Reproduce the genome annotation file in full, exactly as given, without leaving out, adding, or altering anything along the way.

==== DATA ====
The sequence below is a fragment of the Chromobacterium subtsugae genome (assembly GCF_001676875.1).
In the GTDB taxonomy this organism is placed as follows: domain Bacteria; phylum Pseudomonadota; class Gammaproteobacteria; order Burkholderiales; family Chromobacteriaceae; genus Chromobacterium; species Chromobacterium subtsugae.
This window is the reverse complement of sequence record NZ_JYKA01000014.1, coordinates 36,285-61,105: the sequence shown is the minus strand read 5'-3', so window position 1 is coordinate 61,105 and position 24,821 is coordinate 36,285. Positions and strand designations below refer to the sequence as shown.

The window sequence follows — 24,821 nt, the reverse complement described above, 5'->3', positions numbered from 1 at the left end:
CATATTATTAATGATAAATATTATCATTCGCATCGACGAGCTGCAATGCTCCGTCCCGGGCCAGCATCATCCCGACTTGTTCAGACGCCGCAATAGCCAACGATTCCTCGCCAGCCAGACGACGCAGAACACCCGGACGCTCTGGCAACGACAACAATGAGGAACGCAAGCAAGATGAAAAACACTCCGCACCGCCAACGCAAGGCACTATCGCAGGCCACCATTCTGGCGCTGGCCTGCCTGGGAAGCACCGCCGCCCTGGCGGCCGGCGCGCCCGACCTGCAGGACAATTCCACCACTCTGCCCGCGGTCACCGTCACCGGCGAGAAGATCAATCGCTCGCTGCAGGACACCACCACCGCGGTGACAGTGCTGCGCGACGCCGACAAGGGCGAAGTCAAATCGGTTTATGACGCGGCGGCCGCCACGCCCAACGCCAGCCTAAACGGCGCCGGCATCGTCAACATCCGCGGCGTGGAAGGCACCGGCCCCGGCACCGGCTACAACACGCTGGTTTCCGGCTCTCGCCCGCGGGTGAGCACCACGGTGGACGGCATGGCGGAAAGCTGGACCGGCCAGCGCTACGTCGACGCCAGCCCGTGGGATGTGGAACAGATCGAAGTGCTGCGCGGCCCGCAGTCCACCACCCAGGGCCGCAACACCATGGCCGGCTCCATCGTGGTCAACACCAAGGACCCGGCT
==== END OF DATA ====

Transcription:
The sequence below is a fragment of the Chromobacterium subtsugae genome (assembly GCF_001676875.1).
In the GTDB taxonomy this organism is placed as follows: domain Bacteria; phylum Pseudomonadota; class Gammaproteobacteria; order Burkholderiales; family Chromobacteriaceae; genus Chromobacterium; species Chromobacterium subtsugae.
This window is the reverse complement of sequence record NZ_JYKA01000014.1, coordinates 36,285-61,105: the sequence shown is the minus strand read 5'-3', so window position 1 is coordinate 61,105 and position 24,821 is coordinate 36,285. Positions and strand designations below refer to the sequence as shown.

The window sequence follows — 24,821 nt, the reverse complement described above, 5'->3', positions numbered from 1 at the left end:
CATATTATTAATGATAAATATTATCATTCGCATCGACGAGCTGCAATGCTCCGTCCCGGGCCAGCATCATCCCGACTTGTTCAGACGCCGCAATAGCCAACGATTCCTCGCCAGCCAGACGACGCAGAACACCCGGACGCTCTGGCAACGACAACAATGAGGAACGCAAGCAAGATGAAAAACACTCCGCACCGCCAACGCAAGGCACTATCGCAGGCCACCATTCTGGCGCTGGCCTGCCTGGGAAGCACCGCCGCCCTGGCGGCCGGCGCGCCCGACCTGCAGGACAATTCCACCACTCTGCCCGCGGTCACCGTCACCGGCGAGAAGATCAATCGCTCGCTGCAGGACACCACCACCGCGGTGACAGTGCTGCGCGACGCCGACAAGGGCGAAGTCAAATCGGTTTATGACGCGGCGGCCGCCACGCCCAACGCCAGCCTAAACGGCGCCGGCATCGTCAACATCCGCGGCGTGGAAGGCACCGGCCCCGGCACCGGCTACAACACGCTGGTTTCCGGCTCTCGCCCGCGGGTGAGCACCACGGTGGACGGCATGGCGGAAAGCTGGACCGGCCAGCGCTACGTCGACGCCAGCCCGTGGGATGTGGAACAGATCGAAGTGCTGCGCGGCCCGCAGTCCACCACCCAGGGCCGCAACACCATGGCCGGCTCCATCGTGGTCAACACCAAGGACCCGGCT